Tuesday, May 11, 2010

Minnesota - May 11, 1858

My first experience with Minnesota was probably watching the Mary Tyler Moore Show in the 1970s. I have good memories of my whole family lined up on the sofa to watch the show on Saturday night on our black and white television set, and eventually on our new color set. I really loved that show. Mary Richards was so cool, and she had that groovy apartment! Why she moved to that generic one-bedroom in a high rise is a mystery to me!

My first visit to Minnesota was in 1998. We spent my daughter's first birthday at the COMO zoo in St. Paul while we were visiting our friends David and Lesley who lived in the Twin Cities. We've been out one other time since then, but they have since moved to Australia. We have also visited Duluth where one of James' former colleagues lives and works at the University of Minnesota. I can say for sure that Minneapolis, St. Paul and Duluth are all great place to visit in the summer. I remember seeing lovely gardens in Duluth. I am not sure I would fare well during a Minnesota winter though.

I couldn't resist a Garrison Keillor book for my Minnesota reading. Lake Wobegon Summer 1956 tells the story of young Gary, a fourteen-year-old boy who lives with his Sanctified Brethren family in Lake Wobegon, and lusts after his older cousin Kate. He listens to the Doo Dads on the radio and hopes for them to make it big. While Gary reads his clandestine copy of High School Orgies (which includes an obligatory story about a horny librarian), and writes his own ribald tales on the typewriter his Uncle Sugar gifts him, he imagines the conversations his grandfather in heaven must be having about him with Jesus. His typewriter also allows him to work for the local paper writing about the Wobegon Wippets. And we wonders what possessed his classmate Roger Guppy to run off across state lines with his girlfriend in a stolen car. The descriptions of "the older sister", whom he never names, are purely the work of an unsympathetic teen. As a reader I just couldn't like her, all the while I knew that if we read the same story from her point of view that young Gary would come off as a mean-spirited pervert. Keillor's descriptions of the house, the town, and the school were vivid, and the story was just plain funny. It was a great airplane read - really passed the time.

American Dream is the story of the Austin, Minnesota Hormel Packing Plant strike in the late 1980s. The begininng reminded me a lot of Roger & Me (see my Michigan post), but then moved away from it. James pointed out that what was different is that a Michael Moore documentary would give much more of the big economic picture, whereas this one told the story of a group of workers through a very close lens, and told the story well, and in-depth. A long strike forces some workers to go back to their jobs at a lower salary, those who tough out the strike are angry at the strikebreakers and scabs, fist fights and family rifts are some of the consequences. Sadly, the movie has a Moore-esque ending, with the corporation winning and most of the stikers out of a job. Watching the families pack, and seeing the "going out of business" signs posted on store fronts one can only hope that Austin will fare better than Flint. A final note that the Hormel Plant had leased part of its building to another company that was paying much lower wages prompted to James to say that this movie is really a pre-quel to Fast Food Nation, demonstrating how the packing plants became the destination of new, undocumented immigrants, and I had to agree.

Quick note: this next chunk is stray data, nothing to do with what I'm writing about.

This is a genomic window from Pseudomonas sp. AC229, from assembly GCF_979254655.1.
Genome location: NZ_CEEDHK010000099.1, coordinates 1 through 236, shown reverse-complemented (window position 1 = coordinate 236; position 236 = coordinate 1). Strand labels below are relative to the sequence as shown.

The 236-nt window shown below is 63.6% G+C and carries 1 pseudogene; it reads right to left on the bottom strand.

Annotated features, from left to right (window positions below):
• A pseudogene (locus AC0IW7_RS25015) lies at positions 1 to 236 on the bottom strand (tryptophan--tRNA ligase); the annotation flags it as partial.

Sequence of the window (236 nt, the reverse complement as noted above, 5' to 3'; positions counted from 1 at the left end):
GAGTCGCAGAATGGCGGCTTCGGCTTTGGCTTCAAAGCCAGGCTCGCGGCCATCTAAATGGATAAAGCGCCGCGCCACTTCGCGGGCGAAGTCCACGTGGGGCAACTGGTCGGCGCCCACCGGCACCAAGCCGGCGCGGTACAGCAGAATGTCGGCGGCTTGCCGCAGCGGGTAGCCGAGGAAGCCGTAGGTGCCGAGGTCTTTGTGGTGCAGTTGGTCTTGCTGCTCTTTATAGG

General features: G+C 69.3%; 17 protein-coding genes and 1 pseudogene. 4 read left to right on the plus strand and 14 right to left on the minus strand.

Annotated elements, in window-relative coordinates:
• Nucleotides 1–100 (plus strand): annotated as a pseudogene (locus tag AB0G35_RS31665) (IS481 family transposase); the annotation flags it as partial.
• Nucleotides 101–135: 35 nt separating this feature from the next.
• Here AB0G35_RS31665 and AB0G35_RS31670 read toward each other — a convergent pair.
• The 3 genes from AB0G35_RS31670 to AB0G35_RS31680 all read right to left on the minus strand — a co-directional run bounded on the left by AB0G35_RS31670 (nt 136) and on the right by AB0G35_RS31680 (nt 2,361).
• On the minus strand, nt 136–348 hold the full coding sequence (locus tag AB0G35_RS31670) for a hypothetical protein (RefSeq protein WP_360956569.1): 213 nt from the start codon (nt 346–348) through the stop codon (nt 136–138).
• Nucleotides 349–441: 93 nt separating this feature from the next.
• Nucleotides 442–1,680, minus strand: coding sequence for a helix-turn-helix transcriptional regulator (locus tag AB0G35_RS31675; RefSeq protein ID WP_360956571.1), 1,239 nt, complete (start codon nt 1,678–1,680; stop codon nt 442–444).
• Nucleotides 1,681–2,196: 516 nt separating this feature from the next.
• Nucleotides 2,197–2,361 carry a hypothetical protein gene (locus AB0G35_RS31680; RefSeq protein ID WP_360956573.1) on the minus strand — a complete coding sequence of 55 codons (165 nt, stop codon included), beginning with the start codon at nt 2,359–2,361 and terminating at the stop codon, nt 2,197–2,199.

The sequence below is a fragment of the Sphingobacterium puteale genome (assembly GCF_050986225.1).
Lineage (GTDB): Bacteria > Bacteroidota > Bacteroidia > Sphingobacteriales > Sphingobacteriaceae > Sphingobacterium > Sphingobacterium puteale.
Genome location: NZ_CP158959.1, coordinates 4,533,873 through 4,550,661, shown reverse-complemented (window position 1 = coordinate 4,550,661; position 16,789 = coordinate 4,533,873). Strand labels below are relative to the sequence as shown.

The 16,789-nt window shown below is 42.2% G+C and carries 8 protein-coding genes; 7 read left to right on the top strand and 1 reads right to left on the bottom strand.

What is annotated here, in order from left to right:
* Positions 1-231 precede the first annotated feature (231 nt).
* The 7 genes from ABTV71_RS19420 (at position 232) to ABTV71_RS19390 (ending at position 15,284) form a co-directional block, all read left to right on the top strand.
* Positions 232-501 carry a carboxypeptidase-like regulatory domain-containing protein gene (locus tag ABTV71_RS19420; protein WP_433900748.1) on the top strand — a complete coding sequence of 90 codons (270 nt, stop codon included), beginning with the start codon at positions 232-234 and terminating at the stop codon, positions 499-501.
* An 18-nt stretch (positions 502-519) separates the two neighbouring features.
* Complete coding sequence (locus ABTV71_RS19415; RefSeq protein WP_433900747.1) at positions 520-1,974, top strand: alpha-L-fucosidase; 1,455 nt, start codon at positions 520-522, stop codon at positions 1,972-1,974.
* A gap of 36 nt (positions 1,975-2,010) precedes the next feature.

The Minnesota State Fair is known for its Food-on-a-Stick, so after I chose two recipes from the Minnesota State Recipes website (Indian Fry Bread and Blueberry Milkshakes) I decided that I should attempt to make the Fry bread on a stick. I found three wooden chopsticks in our utensil drawer and wrapped the dough around them before putting them in the hot vegetable oil (I chose not to fry them in fat as the recipe suggests). It was a bit cumbersome to do it that way, and then hard to eat on the stick, so we ended up removing from the stick and just tucking in to them. All three of us enjoyed them, and they were so flavorful there was no need for butter or other condiments, plus, they retained their steamy heat for a long time. We will remember these next winter as an easy-to-make warm treat. They made the house smell delicious, too. As my brother-in-law would say, "they put the "come" in comfort food".

Fruit shakes are a common breakfast item at our house, usually made with a combination of fresh and frozen fruit, juice, and yogurt. The Blueberry Milkshake was made with actual milk and ice cream. I don't buy ice cream much, but I remembered that Breyer's had some sort of purity pledge involving using only all-natural ingredients, so when I saw a low-fat version of their vanilla flavor I bought it. When I got home James asked me why I bought ice cream with Splenda. Did I? Yep. All-natural? I don't think so. We may not be purists ourselves about everything we eat, but one thing we really avoid is artifical sweetners. Blech. The Regan Administration pushed those through in the 1980s even though the FDA advised against them. In any case that was the ice cream we had, and I have to admit it tasted good. James and I liked the milkshakes. Paloma tried hers, but after a few tastes informed us that she doesn't "tend to like things that are blueberry flavored and frozen". Well, who knew?

1 comment:

  1. Excellent post, as always, and a great time learning about another state. A couple days later, I heard something very geographic about Minnesota on NPR. Fishing season is apparently a very big deal there: